Man In The Middle Of The Budget BattlePaul Magnusson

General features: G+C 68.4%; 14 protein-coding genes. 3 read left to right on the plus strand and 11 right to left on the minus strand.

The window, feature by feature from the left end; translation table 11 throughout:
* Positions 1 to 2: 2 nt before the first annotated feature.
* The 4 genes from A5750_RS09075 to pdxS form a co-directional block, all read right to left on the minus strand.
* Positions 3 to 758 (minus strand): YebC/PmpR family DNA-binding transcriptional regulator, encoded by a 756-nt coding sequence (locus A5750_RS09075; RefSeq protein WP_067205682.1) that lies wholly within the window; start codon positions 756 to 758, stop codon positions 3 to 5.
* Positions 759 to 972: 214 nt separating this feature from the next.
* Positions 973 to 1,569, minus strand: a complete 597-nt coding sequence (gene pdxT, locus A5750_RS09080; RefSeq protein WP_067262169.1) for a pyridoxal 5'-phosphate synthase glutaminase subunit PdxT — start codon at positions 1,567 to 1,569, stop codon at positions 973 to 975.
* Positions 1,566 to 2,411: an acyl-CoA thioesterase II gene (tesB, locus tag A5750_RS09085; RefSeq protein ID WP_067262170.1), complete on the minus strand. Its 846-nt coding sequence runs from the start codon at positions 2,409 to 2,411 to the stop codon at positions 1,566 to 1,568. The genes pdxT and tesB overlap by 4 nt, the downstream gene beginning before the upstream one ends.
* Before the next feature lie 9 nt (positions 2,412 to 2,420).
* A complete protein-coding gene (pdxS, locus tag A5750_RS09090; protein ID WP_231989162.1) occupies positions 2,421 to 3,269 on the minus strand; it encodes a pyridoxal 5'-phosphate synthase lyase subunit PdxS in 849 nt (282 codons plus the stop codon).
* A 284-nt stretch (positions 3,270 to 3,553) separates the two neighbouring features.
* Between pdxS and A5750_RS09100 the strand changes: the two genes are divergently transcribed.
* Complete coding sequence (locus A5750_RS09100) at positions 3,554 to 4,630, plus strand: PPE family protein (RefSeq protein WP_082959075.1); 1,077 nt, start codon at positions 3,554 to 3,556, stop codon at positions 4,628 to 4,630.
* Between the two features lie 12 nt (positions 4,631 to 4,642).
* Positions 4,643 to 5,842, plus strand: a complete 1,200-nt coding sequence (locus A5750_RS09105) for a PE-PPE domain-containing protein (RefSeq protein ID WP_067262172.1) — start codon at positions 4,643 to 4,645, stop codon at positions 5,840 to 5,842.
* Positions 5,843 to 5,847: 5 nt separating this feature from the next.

Ask Leon Panetta about his reputation as a deficit hawk, and the genial Californian is likely to launch into the parable of the '50 Chevy and the credit card. When he was 18 and seeking mobility in Carmel, Panetta acquired the car and, with it, his first charge card for gasoline. The car was O. K. But Panetta recalls that his father, Carmelo, who was a penny-pinching Italian immigrant, responded "by raising hell" when he found out about the credit card. The Panetta family was strictly cash-and-carry.Thirty-six years later, Leon E. Panetta is director of the Office of Management & Budget, and his father's warnings about credit still ring in his memory. But this time, budget-watchers are wondering whether Panetta hasn't been treated to another earful--this time for trying to be too thrifty. That's because President Clinton didn't cotton to his budget chief's goal of trimming $2 of spending for every $1 in new taxes. The reason: The Administration fretted that deeper cuts would render its economic plan dead on arrival in Congress.
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